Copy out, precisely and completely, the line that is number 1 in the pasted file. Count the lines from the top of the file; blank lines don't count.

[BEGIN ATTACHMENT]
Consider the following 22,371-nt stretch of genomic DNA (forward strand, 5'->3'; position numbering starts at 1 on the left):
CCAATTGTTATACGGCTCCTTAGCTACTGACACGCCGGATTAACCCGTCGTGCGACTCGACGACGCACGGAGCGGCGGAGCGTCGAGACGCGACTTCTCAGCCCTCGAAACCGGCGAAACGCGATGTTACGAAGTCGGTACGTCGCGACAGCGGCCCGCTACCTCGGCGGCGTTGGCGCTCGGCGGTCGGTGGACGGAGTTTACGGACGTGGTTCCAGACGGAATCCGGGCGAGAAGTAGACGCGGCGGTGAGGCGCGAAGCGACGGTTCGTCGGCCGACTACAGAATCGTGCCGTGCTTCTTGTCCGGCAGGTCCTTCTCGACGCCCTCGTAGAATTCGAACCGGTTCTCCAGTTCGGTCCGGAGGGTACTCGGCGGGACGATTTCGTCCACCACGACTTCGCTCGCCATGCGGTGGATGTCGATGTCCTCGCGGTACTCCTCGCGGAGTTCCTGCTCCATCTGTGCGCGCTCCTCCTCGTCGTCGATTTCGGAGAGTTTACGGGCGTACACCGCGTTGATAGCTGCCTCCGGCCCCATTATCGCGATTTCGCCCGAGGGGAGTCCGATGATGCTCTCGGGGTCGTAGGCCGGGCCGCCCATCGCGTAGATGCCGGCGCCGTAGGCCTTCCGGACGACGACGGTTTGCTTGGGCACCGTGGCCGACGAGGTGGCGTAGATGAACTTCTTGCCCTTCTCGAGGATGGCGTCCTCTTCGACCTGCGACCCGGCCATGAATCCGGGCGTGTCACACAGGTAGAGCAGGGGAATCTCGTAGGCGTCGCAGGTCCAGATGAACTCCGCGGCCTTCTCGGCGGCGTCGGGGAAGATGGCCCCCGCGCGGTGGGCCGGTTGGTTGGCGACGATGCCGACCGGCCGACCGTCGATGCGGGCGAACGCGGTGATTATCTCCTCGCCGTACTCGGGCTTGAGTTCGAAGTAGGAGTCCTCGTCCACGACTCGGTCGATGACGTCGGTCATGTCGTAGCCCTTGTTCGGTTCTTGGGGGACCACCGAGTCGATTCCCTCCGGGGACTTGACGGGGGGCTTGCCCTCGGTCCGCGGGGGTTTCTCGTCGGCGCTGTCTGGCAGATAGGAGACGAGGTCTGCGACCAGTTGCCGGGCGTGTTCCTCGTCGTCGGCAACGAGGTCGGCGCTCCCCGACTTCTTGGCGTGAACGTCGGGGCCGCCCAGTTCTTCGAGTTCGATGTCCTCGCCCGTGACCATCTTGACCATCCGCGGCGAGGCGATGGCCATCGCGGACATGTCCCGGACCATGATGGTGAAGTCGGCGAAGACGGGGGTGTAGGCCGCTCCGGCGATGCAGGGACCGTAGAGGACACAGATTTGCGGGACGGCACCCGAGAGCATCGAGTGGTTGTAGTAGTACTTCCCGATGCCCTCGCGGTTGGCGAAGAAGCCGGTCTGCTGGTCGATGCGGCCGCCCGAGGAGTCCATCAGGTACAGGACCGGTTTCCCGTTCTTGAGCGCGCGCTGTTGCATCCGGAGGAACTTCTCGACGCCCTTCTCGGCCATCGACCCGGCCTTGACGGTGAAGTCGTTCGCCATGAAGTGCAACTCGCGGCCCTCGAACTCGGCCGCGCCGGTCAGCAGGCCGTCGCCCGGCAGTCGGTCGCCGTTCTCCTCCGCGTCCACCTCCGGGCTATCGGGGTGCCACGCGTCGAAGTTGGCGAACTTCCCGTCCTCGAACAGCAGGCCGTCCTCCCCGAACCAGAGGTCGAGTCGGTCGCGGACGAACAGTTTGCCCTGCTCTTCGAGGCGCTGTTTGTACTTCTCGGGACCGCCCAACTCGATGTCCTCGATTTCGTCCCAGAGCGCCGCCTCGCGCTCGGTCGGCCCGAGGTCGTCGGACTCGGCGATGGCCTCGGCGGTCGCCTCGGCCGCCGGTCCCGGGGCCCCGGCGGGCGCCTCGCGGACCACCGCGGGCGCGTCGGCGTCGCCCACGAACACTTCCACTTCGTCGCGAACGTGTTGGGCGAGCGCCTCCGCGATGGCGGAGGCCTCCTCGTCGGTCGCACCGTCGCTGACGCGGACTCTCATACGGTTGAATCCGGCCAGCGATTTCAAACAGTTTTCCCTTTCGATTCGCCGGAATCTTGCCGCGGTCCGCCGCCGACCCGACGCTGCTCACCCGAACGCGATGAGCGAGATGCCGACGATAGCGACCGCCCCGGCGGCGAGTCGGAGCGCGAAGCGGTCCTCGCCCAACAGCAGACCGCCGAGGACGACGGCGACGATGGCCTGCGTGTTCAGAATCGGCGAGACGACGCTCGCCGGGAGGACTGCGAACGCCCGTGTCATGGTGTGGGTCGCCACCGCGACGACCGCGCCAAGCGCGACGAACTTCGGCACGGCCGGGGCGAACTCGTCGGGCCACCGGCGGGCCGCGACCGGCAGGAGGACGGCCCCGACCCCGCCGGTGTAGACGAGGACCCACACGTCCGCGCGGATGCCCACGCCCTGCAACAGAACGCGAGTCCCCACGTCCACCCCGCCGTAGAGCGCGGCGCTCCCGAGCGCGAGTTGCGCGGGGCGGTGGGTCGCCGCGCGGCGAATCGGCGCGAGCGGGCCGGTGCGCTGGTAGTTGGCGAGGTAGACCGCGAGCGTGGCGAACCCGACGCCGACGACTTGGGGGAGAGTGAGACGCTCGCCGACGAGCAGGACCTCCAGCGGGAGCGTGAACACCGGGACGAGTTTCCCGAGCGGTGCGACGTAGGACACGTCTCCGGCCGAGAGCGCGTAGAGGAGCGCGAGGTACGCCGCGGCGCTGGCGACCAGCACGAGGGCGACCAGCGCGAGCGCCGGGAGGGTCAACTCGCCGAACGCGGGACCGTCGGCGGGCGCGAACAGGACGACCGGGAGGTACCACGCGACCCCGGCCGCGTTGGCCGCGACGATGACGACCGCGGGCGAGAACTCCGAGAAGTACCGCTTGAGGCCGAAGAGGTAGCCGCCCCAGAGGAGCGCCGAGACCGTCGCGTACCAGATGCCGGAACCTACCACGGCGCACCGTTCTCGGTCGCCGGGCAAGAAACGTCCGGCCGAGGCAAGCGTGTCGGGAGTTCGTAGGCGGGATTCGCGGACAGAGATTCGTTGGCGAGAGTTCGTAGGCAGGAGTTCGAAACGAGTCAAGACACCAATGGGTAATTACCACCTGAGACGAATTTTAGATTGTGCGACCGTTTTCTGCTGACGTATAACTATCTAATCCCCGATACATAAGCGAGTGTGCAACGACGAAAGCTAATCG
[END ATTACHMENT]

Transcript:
Consider the following 22,371-nt stretch of genomic DNA (forward strand, 5'->3'; position numbering starts at 1 on the left):